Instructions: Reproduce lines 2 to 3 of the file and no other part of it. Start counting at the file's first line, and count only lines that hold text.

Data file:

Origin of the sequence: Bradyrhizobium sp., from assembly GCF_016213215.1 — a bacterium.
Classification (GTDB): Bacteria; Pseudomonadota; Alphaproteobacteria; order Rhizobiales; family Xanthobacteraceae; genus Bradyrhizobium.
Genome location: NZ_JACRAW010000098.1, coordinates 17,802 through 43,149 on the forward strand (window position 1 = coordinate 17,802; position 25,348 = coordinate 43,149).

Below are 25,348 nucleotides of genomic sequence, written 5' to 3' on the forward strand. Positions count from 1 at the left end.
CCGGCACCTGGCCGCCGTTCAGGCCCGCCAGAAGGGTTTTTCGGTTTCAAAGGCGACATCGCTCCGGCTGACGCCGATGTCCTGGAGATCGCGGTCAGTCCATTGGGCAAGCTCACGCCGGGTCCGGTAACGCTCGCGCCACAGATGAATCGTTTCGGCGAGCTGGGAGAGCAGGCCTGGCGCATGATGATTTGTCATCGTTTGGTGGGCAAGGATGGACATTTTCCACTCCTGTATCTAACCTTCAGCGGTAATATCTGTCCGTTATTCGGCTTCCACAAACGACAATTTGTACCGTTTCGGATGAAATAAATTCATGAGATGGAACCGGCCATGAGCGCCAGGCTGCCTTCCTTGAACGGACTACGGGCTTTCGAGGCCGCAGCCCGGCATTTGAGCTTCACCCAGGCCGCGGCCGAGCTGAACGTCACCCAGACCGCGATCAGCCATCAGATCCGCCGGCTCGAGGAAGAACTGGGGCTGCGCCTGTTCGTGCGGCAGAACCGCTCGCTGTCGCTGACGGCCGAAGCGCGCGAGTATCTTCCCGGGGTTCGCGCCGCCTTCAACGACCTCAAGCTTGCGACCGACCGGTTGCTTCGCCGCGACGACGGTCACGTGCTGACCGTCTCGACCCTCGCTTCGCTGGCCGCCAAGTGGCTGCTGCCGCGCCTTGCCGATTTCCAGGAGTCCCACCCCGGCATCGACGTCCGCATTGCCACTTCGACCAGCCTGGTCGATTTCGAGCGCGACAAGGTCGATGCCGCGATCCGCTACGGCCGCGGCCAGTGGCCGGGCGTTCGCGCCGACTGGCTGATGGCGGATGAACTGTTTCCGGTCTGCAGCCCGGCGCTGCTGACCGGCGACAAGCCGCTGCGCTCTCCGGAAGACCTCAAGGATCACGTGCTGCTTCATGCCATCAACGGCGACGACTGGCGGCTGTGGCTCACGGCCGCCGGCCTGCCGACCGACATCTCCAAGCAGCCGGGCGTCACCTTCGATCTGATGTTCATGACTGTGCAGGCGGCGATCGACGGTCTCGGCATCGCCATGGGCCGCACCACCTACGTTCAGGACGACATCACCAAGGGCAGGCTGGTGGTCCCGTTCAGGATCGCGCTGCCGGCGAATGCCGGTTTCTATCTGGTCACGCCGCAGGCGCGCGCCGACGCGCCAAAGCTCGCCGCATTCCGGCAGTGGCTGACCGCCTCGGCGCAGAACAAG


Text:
Classification (GTDB): Bacteria; Pseudomonadota; Alphaproteobacteria; order Rhizobiales; family Xanthobacteraceae; genus Bradyrhizobium.
Genome location: NZ_JACRAW010000098.1, coordinates 17,802 through 43,149 on the forward strand (window position 1 = coordinate 17,802; position 25,348 = coordinate 43,149).